2022-03-30 12:11:49 #coronavirus #freethearts #HandsOffOurABC #LetsGetCreative #MEAACrew #MEAAECS #MEAAEquity #MEAAMedia #MEAAMusic #MEAASOMA MediaRoom Releases

Last night’s Federal Budget continues a pattern of neglect and contempt for Australian arts by the Coalition Government, says the union for arts and entertainment workers.

The Media, Entertainment & Arts Alliance says the sector is doomed to return to the under-investment of the pre-COVID years with the Budget documents showing federal government spending on the arts treading water at best as short-term relief for the pandemic is wound up.

There are no new initiatives in the Budget, and some agencies will suffer a funding cut in the next financial year.

“This year’s Budget continues a pattern of neglect and lack of vision for the arts by the Morrison Government,” said MEAA Chief Executive Paul Murphy.

“It is well documented that the arts and entertainment sectors have been devastated by the impact of COVID-19. Shows were cancelled, livelihoods lost, and countless workers have left the industry.

“The Federal Government continues to maintain the fiction that it provided billions of dollars in support for arts workers through JobKeeper, but the reality is that very little of the emergency funding provided has filtered down to arts workers.

“What is worse is that now the ‘emergency’ is over, that funding will dry up over the next 12 months with a pitiable allocation of just $20 million towards recovery from COVID.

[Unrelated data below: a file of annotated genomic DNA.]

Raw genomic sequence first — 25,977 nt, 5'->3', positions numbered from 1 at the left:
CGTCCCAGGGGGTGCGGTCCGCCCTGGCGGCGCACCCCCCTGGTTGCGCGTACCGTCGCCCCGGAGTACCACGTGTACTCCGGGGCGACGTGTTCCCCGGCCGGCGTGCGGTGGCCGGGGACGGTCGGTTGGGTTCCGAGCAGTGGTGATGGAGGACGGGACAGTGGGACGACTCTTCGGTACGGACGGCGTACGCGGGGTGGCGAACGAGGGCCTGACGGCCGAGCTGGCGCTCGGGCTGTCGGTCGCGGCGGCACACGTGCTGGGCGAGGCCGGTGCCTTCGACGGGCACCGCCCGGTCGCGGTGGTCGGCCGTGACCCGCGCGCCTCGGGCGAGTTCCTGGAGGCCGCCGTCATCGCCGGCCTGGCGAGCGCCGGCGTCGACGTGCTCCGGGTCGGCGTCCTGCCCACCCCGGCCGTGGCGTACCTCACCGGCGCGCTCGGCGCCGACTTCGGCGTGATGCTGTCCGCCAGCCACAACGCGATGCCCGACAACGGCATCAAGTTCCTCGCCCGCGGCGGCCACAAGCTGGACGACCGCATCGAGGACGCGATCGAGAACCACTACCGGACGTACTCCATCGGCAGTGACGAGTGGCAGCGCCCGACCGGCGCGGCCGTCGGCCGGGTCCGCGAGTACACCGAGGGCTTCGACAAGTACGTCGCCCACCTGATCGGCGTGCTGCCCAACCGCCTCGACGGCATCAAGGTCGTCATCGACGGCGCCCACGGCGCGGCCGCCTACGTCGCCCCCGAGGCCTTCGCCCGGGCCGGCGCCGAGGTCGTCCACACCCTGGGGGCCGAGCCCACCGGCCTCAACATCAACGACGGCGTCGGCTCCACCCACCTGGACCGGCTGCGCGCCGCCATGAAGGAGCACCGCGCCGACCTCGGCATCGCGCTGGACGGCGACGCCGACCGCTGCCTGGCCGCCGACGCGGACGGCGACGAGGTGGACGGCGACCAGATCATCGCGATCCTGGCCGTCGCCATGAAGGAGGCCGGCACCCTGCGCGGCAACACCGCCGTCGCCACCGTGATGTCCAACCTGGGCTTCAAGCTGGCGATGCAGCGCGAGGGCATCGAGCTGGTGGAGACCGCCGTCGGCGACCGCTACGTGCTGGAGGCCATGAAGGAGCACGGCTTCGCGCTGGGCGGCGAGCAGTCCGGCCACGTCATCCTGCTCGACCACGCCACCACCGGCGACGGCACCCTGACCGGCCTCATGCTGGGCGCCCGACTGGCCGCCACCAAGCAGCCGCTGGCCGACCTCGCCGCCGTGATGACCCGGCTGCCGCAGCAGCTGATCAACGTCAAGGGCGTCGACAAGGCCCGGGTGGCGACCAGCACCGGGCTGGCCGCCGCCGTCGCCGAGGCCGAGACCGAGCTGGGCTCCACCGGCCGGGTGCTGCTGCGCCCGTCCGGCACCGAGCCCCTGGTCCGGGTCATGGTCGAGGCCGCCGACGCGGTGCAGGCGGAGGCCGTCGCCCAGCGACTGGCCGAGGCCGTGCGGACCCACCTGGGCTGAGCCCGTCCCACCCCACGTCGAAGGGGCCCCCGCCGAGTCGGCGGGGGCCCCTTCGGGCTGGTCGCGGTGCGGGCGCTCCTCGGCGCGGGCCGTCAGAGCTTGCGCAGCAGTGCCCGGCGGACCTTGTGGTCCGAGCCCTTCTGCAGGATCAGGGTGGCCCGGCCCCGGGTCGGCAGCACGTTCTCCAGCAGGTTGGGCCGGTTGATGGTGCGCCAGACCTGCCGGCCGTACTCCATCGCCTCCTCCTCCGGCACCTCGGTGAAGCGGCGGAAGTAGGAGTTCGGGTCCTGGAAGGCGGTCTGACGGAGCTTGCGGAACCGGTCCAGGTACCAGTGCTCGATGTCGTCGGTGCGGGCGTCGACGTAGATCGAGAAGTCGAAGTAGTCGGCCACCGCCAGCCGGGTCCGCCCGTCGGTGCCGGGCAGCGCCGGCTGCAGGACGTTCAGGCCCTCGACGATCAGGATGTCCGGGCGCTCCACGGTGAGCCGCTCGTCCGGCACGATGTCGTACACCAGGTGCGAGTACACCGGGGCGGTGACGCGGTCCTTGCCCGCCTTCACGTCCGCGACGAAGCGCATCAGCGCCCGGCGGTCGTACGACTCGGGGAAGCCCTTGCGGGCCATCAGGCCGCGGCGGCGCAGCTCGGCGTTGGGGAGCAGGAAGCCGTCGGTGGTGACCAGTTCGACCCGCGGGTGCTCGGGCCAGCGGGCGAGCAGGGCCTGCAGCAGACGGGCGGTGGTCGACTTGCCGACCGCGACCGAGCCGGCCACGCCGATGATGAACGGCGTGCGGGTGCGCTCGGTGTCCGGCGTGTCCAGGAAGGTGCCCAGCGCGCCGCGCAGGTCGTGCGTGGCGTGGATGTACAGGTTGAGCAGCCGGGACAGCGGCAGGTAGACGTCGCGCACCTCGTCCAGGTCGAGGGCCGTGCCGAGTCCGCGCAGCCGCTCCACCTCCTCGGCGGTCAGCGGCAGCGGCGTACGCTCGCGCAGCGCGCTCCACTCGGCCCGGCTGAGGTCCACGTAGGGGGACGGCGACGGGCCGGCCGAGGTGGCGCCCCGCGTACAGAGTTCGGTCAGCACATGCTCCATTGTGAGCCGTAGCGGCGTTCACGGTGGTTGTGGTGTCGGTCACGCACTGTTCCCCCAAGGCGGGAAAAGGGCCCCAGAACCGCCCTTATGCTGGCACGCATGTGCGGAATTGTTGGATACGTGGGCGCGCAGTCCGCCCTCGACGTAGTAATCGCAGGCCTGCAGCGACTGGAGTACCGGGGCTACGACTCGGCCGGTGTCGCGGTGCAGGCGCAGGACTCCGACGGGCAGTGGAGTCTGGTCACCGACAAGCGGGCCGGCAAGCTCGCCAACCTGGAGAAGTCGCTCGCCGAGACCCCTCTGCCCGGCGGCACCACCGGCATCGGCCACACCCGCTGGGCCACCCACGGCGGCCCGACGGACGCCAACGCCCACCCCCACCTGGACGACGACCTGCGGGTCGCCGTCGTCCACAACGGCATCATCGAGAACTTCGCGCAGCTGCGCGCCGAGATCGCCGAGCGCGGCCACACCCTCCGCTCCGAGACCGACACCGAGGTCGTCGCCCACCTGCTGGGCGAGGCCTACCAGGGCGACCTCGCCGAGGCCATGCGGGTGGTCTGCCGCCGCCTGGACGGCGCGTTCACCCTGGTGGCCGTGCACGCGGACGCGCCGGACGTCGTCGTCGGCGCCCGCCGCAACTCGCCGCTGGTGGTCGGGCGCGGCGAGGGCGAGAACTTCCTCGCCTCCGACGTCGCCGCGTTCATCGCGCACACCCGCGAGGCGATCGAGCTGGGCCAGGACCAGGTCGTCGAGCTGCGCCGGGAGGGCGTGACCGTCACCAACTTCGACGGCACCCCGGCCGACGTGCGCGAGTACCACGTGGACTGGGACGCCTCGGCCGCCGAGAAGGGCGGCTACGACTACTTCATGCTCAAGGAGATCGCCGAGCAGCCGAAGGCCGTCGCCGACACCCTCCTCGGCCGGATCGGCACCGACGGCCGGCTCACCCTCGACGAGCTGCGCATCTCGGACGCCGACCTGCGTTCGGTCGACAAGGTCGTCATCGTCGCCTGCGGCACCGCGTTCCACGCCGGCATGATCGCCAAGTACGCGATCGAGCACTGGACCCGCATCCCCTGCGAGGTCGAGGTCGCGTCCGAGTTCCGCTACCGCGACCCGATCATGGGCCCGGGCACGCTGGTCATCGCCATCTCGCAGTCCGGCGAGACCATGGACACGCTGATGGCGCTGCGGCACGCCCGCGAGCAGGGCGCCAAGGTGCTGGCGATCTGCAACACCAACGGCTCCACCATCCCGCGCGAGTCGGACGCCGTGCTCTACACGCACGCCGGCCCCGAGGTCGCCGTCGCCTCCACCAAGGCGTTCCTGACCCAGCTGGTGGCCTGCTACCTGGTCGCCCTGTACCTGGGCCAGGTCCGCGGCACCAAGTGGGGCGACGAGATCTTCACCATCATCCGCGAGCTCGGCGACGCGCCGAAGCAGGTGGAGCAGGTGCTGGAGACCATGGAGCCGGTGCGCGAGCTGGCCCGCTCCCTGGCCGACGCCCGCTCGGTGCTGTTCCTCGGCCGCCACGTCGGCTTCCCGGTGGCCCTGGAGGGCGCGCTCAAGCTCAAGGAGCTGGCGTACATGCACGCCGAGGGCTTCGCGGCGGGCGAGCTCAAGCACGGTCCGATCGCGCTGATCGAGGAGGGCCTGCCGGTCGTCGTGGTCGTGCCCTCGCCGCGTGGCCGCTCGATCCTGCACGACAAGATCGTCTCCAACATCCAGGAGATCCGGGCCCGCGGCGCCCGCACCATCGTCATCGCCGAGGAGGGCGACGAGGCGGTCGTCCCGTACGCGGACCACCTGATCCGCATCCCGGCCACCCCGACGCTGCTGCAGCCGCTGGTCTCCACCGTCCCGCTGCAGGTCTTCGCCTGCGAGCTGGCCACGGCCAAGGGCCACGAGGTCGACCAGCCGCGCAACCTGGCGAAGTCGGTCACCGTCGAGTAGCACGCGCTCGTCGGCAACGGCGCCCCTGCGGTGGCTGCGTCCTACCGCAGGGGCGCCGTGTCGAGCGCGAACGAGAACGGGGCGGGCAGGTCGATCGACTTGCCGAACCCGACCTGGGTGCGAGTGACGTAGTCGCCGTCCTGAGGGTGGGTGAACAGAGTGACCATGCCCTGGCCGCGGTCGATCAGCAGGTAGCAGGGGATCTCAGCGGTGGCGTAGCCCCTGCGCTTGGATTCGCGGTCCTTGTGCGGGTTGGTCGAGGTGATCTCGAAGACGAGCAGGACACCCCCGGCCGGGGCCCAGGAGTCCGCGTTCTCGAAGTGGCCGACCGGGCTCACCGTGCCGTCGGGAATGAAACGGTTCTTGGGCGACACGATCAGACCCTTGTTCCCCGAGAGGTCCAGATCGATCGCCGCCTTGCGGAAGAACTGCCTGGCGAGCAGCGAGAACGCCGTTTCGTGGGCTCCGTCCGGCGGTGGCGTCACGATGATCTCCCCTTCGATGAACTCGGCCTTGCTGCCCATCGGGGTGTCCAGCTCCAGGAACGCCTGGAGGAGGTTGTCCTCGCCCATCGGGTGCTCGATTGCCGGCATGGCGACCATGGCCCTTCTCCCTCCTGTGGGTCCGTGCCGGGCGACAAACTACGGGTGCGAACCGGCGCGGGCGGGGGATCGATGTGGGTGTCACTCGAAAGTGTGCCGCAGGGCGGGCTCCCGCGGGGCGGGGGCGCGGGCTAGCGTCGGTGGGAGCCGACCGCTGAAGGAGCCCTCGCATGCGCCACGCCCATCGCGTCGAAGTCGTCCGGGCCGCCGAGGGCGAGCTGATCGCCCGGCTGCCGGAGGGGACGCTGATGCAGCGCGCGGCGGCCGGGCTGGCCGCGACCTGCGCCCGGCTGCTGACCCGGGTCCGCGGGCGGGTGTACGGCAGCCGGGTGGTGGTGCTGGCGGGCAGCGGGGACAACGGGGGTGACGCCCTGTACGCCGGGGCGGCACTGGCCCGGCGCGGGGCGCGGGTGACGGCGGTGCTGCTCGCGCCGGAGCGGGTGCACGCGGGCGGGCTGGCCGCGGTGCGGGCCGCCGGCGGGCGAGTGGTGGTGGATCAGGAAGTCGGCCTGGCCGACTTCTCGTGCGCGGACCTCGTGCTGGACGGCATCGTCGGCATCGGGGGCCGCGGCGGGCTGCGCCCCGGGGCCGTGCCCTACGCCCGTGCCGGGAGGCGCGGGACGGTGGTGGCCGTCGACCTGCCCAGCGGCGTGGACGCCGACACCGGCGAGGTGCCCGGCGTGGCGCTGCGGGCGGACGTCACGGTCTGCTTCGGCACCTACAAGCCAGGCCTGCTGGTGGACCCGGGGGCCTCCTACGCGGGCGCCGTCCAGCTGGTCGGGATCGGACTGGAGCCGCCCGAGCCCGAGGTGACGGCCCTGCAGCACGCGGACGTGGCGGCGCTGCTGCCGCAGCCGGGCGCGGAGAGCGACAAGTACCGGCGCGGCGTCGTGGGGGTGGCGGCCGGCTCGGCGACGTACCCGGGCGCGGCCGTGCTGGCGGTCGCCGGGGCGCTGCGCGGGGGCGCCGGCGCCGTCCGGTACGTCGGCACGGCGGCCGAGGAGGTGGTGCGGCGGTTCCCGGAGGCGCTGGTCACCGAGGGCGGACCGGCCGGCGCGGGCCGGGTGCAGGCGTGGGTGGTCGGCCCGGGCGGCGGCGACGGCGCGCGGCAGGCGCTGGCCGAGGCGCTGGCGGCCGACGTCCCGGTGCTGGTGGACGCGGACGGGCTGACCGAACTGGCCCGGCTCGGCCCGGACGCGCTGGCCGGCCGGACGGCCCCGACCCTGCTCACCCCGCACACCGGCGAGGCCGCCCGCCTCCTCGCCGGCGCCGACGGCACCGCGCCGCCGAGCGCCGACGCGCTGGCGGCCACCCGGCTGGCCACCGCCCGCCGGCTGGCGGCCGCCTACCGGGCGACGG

“Is there no limit to the contempt this government holds for arts workers?”

MEAA analysis of the Budget reveals that the allocation to regional arts will fall from $18 million this year to $7.5 million next year, and support for film and television will be slashed from $195 million to $150 million. Funding to Screen Australia will be cut from $39.5 million this year to $27.8 million next year and $11.6 million in 2023-24.

While the Australia Council has avoided major cuts, there is no new investment for it or other major cultural institutions.

The Budget papers confirm the end of the funding freeze which cost the ABC $84 million over the past three years, but no measures to rectify the massive cuts to ABC funding since 2013.

“Since the Coalition has been in power $526 million has been slashed from ABC and 640 jobs have been lost,” Mr Murphy said.

“The restoration of indexation merely means the end of a freeze that should never have been introduced in the first place.”

This article has been updated to correct an earlier error about Screen Australia funding.


Government neglect of the arts continues in Federal Budget

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Last update: March 31, 2022